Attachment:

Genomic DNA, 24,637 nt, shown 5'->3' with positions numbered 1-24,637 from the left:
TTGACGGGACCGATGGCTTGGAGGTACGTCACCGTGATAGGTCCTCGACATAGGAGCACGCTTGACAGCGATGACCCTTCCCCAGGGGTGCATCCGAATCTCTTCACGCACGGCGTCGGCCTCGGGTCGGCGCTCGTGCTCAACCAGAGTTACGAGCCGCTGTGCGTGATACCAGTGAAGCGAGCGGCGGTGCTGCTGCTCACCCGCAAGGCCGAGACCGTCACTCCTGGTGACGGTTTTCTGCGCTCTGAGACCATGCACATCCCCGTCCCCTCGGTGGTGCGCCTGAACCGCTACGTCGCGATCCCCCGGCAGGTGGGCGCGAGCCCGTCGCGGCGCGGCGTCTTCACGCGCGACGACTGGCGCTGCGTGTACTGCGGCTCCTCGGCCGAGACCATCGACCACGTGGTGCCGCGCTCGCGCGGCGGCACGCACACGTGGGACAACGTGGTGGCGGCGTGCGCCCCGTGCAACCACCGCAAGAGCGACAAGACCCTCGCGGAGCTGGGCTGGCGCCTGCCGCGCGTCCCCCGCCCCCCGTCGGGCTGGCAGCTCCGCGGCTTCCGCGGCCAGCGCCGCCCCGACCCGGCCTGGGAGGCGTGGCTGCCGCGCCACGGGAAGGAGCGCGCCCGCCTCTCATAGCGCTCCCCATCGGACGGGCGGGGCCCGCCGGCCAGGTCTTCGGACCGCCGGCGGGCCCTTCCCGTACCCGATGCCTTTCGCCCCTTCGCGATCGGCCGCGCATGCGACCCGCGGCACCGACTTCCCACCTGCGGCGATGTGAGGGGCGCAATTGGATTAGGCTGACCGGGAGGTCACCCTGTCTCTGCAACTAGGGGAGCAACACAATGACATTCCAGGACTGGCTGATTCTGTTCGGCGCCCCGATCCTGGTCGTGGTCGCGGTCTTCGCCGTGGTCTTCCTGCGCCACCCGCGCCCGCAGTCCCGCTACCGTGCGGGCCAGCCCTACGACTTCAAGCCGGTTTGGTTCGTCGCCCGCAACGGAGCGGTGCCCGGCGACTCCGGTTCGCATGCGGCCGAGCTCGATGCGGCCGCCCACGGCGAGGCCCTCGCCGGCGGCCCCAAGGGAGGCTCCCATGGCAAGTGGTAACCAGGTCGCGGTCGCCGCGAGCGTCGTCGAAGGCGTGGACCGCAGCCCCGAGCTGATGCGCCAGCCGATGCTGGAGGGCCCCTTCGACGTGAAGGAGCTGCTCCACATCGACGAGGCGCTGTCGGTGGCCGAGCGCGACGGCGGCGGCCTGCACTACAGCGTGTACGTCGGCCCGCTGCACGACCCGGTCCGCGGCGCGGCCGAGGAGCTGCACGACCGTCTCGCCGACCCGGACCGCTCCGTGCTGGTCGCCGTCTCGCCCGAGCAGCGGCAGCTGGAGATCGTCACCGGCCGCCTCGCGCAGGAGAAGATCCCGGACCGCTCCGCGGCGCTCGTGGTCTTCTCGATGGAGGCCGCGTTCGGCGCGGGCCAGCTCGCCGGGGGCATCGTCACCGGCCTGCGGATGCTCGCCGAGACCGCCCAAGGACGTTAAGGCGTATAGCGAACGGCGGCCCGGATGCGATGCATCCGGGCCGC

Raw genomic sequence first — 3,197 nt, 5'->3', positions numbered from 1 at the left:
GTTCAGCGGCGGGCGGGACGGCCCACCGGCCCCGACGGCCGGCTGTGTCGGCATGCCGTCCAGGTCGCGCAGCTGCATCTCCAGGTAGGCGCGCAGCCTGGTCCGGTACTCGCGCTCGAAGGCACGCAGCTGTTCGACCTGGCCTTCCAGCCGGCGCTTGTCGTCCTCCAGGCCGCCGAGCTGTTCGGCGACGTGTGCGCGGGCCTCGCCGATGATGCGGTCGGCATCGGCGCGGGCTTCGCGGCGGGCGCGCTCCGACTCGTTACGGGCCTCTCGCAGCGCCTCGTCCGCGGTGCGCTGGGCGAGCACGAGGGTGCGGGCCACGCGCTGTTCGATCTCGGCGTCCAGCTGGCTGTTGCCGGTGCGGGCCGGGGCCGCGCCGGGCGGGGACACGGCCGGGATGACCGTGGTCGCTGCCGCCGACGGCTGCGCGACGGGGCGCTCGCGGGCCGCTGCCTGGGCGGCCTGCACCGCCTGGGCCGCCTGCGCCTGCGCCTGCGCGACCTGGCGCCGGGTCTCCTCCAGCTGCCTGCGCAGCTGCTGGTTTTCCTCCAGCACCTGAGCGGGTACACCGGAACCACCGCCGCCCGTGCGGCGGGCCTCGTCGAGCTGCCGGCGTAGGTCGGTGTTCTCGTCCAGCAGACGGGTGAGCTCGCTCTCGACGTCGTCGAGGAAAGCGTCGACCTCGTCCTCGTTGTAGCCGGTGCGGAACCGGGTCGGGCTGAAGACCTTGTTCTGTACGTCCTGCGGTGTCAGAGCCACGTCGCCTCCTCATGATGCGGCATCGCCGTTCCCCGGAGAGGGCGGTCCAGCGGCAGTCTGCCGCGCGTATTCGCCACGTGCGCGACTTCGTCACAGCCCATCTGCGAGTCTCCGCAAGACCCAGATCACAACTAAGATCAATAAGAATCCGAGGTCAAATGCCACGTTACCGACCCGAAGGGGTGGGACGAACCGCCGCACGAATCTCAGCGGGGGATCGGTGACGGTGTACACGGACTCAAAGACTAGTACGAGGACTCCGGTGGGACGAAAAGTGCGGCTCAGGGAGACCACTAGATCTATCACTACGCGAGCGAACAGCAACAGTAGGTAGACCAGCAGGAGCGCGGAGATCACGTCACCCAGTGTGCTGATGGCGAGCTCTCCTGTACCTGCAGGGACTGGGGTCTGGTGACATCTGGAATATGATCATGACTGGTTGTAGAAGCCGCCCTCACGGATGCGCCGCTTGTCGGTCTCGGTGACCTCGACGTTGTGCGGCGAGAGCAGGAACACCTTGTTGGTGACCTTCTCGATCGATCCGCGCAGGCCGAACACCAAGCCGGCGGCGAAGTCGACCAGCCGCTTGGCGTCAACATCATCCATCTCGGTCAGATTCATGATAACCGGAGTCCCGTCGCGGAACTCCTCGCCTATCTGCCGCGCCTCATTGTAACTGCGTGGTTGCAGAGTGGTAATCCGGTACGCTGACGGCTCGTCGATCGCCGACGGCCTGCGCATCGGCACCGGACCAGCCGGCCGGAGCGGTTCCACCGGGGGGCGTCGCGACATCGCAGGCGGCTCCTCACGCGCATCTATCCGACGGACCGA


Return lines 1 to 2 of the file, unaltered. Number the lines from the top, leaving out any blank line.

Genomic DNA, 24,637 nt, shown 5'->3' with positions numbered 1-24,637 from the left:
TTGACGGGACCGATGGCTTGGAGGTACGTCACCGTGATAGGTCCTCGACATAGGAGCACGCTTGACAGCGATGACCCTTCCCCAGGGGTGCATCCGAATCTCTTCACGCACGGCGTCGGCCTCGGGTCGGCGCTCGTGCTCAACCAGAGTTACGAGCCGCTGTGCGTGATACCAGTGAAGCGAGCGGCGGTGCTGCTGCTCACCCGCAAGGCCGAGACCGTCACTCCTGGTGACGGTTTTCTGCGCTCTGAGACCATGCACATCCCCGTCCCCTCGGTGGTGCGCCTGAACCGCTACGTCGCGATCCCCCGGCAGGTGGGCGCGAGCCCGTCGCGGCGCGGCGTCTTCACGCGCGACGACTGGCGCTGCGTGTACTGCGGCTCCTCGGCCGAGACCATCGACCACGTGGTGCCGCGCTCGCGCGGCGGCACGCACACGTGGGACAACGTGGTGGCGGCGTGCGCCCCGTGCAACCACCGCAAGAGCGACAAGACCCTCGCGGAGCTGGGCTGGCGCCTGCCGCGCGTCCCCCGCCCCCCGTCGGGCTGGCAGCTCCGCGGCTTCCGCGGCCAGCGCCGCCCCGACCCGGCCTGGGAGGCGTGGCTGCCGCGCCACGGGAAGGAGCGCGCCCGCCTCTCATAGCGCTCCCCATCGGACGGGCGGGGCCCGCCGGCCAGGTCTTCGGACCGCCGGCGGGCCCTTCCCGTACCCGATGCCTTTCGCCCCTTCGCGATCGGCCGCGCATGCGACCCGCGGCACCGACTTCCCACCTGCGGCGATGTGAGGGGCGCAATTGGATTAGGCTGACCGGGAGGTCACCCTGTCTCTGCAACTAGGGGAGCAACACAATGACATTCCAGGACTGGCTGATTCTGTTCGGCGCCCCGATCCTGGTCGTGGTCGCGGTCTTCGCCGTGGTCTTCCTGCGCCACCCGCGCCCGCAGTCCCGCTACCGTGCGGGCCAGCCCTACGACTTCAAGCCGGTTTGGTTCGTCGCCCGCAACGGAGCGGTGCCCGGCGACTCCGGTTCGCATGCGGCCGAGCTCGATGCGGCCGCCCACGGCGAGGCCCTCGCCGGCGGCCCCAAGGGAGGCTCCCATGGCAAGTGGTAACCAGGTCGCGGTCGCCGCGAGCGTCGTCGAAGGCGTGGACCGCAGCCCCGAGCTGATGCGCCAGCCGATGCTGGAGGGCCCCTTCGACGTGAAGGAGCTGCTCCACATCGACGAGGCGCTGTCGGTGGCCGAGCGCGACGGCGGCGGCCTGCACTACAGCGTGTACGTCGGCCCGCTGCACGACCCGGTCCGCGGCGCGGCCGAGGAGCTGCACGACCGTCTCGCCGACCCGGACCGCTCCGTGCTGGTCGCCGTCTCGCCCGAGCAGCGGCAGCTGGAGATCGTCACCGGCCGCCTCGCGCAGGAGAAGATCCCGGACCGCTCCGCGGCGCTCGTGGTCTTCTCGATGGAGGCCGCGTTCGGCGCGGGCCAGCTCGCCGGGGGCATCGTCACCGGCCTGCGGATGCTCGCCGAGACCGCCCAAGGACGTTAAGGCGTATAGCGAACGGCGGCCCGGATGCGATGCATCCGGGCCGC